For years, my diocese has held a large summer conference on “social justice,” and for years, rarely (if ever) is there a presentation on the evils of abortion and euthanasia. An older view of social justice assumes “social justice” and “respect for life” can be considered separately, in much the same way as, say, taxes and foreign policy. The mistake is similar to the one we make in trying to separate the “unitive” and “procreative” dimensions of the sexual act, when in fact they are fundamentally related: each is necessary for the proper realization of the other.
I went searching recently for a complete collection of the Church’s social justice encyclicals, and quickly discovered that a key text, Evangelium Vitae was always missing. Even the Pontifical Council for Justice and Peace’s Compendium of the Social Doctrine of the Church failed to list Evangelium Vitae among the “social justice” encyclicals. What’s more, Vatican Secretary of State Cardinal Angelo Sodano pays a rather incomplete homage to the late Pope John Paul the Great in the introduction to the Compendium when he suggests that, “Continuing to expound and update the rich patrimony of Catholic social doctrine, Pope John Paul II. . .published three great Encyclicals — Laborem Exercens, Sollicitudo Rei Socialis, and Centesimus Annus….” With all due respect to his eminence, this list overlooks the fourth great “social justice” encyclical by John Paul — the foundation for all the others: Evangelium Vitae, “The Gospel of Life.”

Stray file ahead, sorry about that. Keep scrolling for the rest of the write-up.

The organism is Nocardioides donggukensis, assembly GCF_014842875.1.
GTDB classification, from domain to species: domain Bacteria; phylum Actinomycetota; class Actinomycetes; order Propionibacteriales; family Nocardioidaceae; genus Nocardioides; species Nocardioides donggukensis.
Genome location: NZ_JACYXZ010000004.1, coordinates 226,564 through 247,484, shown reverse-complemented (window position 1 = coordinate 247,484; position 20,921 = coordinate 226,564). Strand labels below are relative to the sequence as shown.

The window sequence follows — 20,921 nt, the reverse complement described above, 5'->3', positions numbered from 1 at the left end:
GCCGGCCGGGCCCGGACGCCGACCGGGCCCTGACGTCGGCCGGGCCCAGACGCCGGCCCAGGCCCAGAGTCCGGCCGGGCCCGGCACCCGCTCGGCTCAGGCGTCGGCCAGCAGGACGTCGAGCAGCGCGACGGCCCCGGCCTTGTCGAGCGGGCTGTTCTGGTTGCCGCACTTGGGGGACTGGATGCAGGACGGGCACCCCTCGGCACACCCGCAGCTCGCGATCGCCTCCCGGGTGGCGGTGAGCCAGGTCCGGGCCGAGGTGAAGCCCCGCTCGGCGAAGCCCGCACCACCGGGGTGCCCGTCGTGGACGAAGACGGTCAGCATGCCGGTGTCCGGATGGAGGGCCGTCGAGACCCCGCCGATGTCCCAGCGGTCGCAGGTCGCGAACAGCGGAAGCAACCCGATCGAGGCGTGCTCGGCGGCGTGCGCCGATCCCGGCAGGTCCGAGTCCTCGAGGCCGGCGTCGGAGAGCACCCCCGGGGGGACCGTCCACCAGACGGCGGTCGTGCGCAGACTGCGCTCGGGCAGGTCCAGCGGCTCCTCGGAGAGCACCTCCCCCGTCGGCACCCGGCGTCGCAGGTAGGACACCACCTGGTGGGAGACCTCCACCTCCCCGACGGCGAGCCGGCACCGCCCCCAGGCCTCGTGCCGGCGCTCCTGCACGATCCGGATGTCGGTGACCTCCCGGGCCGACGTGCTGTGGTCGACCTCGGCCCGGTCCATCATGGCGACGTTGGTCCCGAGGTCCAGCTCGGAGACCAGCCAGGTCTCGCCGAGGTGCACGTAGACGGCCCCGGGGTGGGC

They wisely showed us that “social justice” and
“respect for human life” can never be separated.
John Paul II had a gift for clearly and powerfully articulating how foundational the “life issues” are to true “social justice.” The “unconditional respect for the life of every innocent person,” he declared in Evangelium Vitae, “is one of the pillars on which every civil society stands”:
The Gospel of life is for the whole of human society. To be actively pro-life is to contribute to the renewal of society through the promotion of the common good. It is impossible to further the common good without acknowledging and defending the right to life, upon which all the other inalienable rights of individuals are founded and from which they develop. A society lacks solid foundations when, on the one hand, it asserts values such as the dignity of the person, justice and peace, but then, on the other hand, radically acts to the contrary by allowing or tolerating a variety of ways in which human life is devalued and violated, especially where it is weak or marginalized. Only respect for life can be the foundation and guarantee of the most precious and essential goods of society, such as democracy and peace. (emphasis added)
So too for Benedict, “respect for life” continues to play a crucial and indeed fundamental role in “social justice.” In his most recent encyclical, Caritas in Veritate, for example, Benedict insists that: